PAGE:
By Navazarian 0 Comments
Animal Crossing, It's a fantastic game. You start your life as a small disfigured character and wander aimlessly through fields of lush grass, small buildings and flowers. But I can't help feel that over the years Animal Crossing has lost its charm. When I first picked it up in 2004, I was subjected to a burst of colour so great I lost at least 4 months of my life to my GameCube. Back then, and to be honest even now, I as a person, love collecting. Back in the good old days I loved unlocking everything in every game I had and Ocarina of Time almost killed me but needless to say Animal Crossing was right up my avenue.
The amount of things you could do, the things you could collect. You could hang out in town, do chores, go to the lost and found for a quick buck and look forward to what would be in Nooks Cranny every morning. One other thing you could do is play video games. Yes, NES games in a GameCube Game.
Not only could you do pretty much anything you wanted from fishing to bug catching, you could play The Legend of Zelda. How awesome is that? You can keep your Gears of War.
Among the other things you could do, was dig up fossils. This was also a fantastic thing to do. The wait between mailing off the fossil and getting it back seemed forever and the disappointment of getting a repeat fossil was disheartening... of course you were cheered up as you sold of an 3 million year old piece of priceless rock.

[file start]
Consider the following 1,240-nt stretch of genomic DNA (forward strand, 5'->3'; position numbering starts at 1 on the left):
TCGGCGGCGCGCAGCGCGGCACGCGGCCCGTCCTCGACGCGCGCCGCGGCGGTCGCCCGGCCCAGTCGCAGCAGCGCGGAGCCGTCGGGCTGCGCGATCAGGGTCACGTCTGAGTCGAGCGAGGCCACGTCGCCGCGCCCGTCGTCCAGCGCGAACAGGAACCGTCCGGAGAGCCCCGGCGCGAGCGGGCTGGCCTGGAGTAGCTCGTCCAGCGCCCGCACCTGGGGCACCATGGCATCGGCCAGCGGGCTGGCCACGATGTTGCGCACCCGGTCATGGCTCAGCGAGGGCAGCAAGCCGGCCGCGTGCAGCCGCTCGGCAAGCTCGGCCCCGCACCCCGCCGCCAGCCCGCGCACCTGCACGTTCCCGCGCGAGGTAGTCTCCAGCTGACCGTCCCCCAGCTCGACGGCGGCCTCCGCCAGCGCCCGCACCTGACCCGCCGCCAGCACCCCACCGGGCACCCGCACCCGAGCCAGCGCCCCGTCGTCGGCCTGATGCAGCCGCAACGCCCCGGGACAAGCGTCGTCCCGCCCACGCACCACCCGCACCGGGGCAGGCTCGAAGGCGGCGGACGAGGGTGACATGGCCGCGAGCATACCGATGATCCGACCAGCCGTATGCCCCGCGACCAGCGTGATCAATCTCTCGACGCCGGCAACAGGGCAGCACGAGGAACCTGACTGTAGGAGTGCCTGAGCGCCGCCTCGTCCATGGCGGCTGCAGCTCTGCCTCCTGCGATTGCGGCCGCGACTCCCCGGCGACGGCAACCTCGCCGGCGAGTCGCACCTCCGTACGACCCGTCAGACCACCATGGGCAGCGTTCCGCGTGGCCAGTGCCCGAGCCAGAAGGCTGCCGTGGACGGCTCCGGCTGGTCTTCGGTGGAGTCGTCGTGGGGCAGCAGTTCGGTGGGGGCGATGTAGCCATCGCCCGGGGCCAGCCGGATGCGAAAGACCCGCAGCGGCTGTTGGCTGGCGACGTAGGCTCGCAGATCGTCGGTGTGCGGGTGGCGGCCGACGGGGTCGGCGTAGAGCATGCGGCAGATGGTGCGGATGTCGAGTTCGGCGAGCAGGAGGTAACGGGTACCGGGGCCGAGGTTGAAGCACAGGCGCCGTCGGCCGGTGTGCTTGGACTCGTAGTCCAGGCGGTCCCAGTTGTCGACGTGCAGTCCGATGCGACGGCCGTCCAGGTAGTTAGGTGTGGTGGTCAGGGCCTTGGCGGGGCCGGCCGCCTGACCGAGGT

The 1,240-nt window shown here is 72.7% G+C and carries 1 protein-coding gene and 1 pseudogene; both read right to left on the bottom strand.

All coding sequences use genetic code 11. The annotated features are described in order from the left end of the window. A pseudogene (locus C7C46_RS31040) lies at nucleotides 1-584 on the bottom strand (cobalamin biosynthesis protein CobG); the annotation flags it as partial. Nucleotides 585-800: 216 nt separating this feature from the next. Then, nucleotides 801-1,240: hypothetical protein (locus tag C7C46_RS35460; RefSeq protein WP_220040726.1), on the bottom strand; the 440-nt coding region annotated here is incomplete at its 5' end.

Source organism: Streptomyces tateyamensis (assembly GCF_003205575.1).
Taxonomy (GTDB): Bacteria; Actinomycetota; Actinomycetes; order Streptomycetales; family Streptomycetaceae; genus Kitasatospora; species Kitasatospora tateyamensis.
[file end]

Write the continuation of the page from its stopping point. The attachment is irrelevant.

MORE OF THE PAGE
As much as this is all opinion, a lot of what I have said is true from even a design perspective. I am a game designer myself, and I can only hope to create such an addictive game in the future. But I digress...
Now, what is the point of all this? What is the point of this fan-boy-ish blog? Well, I don't want to tell people who don't enjoy these games that this is the best game in the world, because even I don't think it is. Instead, I am trying to communicate the feelings I had for this game.
Why would I do that? Because the point of this blog is to illustrate how bummed I am about where Nintendo has taken the franchise.
Let's look at AC: Wild World, the Nintendo DS port of the original. I almost exploded in a fit of happiness when i found out (which at the age of 21 probably isn't that good), but on a serious note, I couldn't wait to have the original in my hands on the go all the time.
What I got was nothing short of devastating. The game had instantly lost its charm. It looked and felt different. No more Zelda-esque transitions between areas was the first thing I noticed. This was a minor thing of course, but was still one that took some of the charm away. Additionally the original NES games that put so much excitement into Christmas, birthdays and item swapping in the original were gone. No reason why, just gone. The houses the player starts in were also moved and placed randomly. There was no Gyroid near the house either. Booker was moved and now at the back of the town was a huge ugly gate.